A Panel Discussion and Book Launch Celebration honoring Dispute Systems Design: Preventing, Managing, and Resolving Conflict (2020) was hosted by the National Center for Technology and Dispute Resolution on July 29, 2020 featuring co-authors Lisa Blomgen Amsler, (Indiana University), Janet K. Martinez, (Stanford University), and Stephanie E. Smith, (Stanford University) and panelists Carrie Menkel-Meadow, (UC Irvine & Georgetown University), Larry Susskind, (Massachusetts Institute of Technology), Ayelet Sela, (Bar Ilan University) and Colin Rule, (Mediate.com). Hosts included Leah Wing, Co-director, (National Center for Technology and Dispute Resolution (NCTDR) and U. of MA Amherst), Orna Rabinovich, (NCTDR Fellow and U. of Haifa), and Ethan Katsh (Director, NCTDR). You can watch the engagement with these leading ADR and ODR thought leaders here:
“Most civil and commercial private mediators and ADR providers offer their clients a binary choice between a half day mediation and a full day mediation as a standard offering, often on a flat rate with one or two hours of prep time, a preliminary call with counsel and open ended follow up as part of the flat fee. Most such mediations are convened and organized to have all the parties and counsel arrive at the same time. Since the onset of the pandemic and the various shut down orders, the use of online dispute resolution has increased exponentially, usually conducted through videoconferencing using Zoom and similar platforms.
This broad use of videoconferencing around the world has lead to a phenomenon referred to as Zoom fatigue (see https://ideas.ted.com/zoom-fatigue-is-real-heres-why-video-calls-are-so-draining/). Psychologists attribute this fatigue to the higher levels of concentration caused by staring at a computer screen for long periods, often looking at multiple images of participants on the screen, leading to eye strain and sensory overload. All of this is exacerbated in mediation, given the emotions caused by conflict and the high levels of interactivity between the mediator and the parties as they move through trust building into often difficult conversations to bridge the gaps between parties. Given the medium, mediators must also be thinking about eye contact and reading facial expressions, which is second nature in a face to face conversation but which takes effort in a videoconference. Exhausted mediators and parties cannot do their best work. Good, durable settlements and settlement agreements require careful attention…”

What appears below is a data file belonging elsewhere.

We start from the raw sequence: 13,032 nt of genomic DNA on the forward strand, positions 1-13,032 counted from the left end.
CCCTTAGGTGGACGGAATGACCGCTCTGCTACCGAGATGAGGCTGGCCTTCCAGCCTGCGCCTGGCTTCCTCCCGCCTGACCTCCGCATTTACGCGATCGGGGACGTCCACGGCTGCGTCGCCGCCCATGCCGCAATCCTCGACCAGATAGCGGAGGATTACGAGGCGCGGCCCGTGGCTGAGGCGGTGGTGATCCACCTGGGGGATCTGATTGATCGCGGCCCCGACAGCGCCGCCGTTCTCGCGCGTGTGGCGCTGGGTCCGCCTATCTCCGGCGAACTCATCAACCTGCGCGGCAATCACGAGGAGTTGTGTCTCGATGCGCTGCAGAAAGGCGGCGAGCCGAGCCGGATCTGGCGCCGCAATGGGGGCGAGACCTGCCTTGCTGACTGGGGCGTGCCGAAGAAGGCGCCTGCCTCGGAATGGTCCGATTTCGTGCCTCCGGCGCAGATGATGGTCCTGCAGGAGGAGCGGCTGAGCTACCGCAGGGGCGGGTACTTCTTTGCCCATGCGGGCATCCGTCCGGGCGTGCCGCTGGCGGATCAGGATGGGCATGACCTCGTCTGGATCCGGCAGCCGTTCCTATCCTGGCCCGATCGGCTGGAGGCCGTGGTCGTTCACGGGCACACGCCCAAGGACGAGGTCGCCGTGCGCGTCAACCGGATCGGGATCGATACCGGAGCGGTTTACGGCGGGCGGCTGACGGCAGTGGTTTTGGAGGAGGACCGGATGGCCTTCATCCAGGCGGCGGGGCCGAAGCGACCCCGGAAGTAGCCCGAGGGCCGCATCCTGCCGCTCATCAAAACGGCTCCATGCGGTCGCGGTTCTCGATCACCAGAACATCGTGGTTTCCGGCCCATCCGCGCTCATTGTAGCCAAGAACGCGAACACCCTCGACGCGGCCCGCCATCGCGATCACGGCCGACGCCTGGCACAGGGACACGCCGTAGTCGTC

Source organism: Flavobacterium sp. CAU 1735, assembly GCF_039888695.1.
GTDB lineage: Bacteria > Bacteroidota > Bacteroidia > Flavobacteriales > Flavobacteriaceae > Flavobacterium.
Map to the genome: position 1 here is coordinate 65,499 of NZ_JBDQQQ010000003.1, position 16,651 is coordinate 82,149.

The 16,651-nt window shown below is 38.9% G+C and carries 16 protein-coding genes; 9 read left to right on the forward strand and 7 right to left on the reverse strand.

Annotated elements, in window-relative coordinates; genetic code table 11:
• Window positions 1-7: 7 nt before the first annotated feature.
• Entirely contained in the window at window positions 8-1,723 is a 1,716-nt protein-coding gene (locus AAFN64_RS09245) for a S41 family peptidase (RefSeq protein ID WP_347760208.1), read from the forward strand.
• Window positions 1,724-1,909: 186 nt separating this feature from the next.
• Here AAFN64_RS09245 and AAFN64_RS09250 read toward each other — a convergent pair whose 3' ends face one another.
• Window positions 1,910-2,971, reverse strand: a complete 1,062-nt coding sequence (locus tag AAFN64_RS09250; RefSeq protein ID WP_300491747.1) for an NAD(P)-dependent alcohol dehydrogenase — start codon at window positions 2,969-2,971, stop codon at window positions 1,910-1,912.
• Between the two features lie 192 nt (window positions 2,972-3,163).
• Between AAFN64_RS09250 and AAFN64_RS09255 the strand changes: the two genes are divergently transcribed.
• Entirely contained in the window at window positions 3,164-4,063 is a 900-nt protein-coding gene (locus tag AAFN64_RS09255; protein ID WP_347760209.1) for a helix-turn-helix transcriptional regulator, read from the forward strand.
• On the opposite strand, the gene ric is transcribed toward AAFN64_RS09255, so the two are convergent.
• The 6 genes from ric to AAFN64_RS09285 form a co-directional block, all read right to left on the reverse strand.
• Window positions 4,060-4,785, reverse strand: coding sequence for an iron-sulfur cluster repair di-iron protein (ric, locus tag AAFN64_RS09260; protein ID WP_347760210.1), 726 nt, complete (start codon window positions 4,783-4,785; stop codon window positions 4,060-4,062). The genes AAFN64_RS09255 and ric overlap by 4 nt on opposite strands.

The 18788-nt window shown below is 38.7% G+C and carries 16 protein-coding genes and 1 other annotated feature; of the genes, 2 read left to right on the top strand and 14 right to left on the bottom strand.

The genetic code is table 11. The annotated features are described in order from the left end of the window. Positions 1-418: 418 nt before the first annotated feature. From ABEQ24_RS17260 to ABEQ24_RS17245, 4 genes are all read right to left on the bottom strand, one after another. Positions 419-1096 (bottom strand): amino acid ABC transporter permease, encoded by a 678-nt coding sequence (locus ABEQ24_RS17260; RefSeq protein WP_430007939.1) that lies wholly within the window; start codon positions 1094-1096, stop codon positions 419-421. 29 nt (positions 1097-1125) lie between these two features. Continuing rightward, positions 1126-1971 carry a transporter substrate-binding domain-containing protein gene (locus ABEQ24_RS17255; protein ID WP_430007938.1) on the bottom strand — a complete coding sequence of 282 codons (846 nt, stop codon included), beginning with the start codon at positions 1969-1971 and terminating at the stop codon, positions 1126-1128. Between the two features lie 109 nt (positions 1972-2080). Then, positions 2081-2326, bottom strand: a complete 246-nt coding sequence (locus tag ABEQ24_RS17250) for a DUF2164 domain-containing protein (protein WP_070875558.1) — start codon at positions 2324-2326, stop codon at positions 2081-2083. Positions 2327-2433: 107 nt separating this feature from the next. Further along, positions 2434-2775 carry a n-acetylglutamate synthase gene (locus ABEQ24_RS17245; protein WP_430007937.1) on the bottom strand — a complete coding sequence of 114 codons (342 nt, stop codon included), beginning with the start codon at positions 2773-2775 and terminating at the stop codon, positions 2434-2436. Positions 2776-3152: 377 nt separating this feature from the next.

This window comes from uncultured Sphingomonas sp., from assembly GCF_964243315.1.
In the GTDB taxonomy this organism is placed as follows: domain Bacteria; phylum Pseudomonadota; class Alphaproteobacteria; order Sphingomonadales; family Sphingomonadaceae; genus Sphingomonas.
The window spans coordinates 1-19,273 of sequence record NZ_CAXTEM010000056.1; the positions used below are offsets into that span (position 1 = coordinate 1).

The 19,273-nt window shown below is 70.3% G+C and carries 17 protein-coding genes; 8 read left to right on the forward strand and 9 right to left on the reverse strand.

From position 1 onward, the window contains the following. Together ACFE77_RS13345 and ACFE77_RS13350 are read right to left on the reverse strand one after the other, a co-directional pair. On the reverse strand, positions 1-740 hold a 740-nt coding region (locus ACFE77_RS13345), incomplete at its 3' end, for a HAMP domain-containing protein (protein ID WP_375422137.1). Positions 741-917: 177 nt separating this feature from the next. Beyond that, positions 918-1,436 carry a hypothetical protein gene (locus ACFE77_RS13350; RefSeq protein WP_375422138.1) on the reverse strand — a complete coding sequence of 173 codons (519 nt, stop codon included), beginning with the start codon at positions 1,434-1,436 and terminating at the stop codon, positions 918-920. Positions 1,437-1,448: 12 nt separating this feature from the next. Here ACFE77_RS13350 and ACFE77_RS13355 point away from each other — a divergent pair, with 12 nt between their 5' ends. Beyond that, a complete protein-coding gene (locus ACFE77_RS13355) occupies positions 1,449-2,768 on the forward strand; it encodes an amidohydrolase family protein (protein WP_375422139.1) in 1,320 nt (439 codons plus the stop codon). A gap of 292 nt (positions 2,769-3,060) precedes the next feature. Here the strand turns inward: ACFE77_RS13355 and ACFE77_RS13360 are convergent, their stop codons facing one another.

‘The Michigan Supreme Court Office of Dispute Resolution recently announced the availability of its completely free MI-Resolve online dispute resolution tool in Chippewa, Luce and Mackinac counties.
MI-Resolve provides an efficient and accessible way of resolving disputes that are typically filed as small claims, general civil or landlord-tenant cases in the district court. Michigan is the first state to have an online dispute resolution system for every citizen in the state.
“Keeping the virtual doors of justice open to everyone in Michigan has never been more important,” said Chief Justice Bridget M. McCormack. “Confronting the COVID-19 crisis makes closing the justice gap all the more urgent. Opening up online dispute resolution to Chippewa, Luce, and Mackinac county residents represents a huge step toward achieving that goal.”’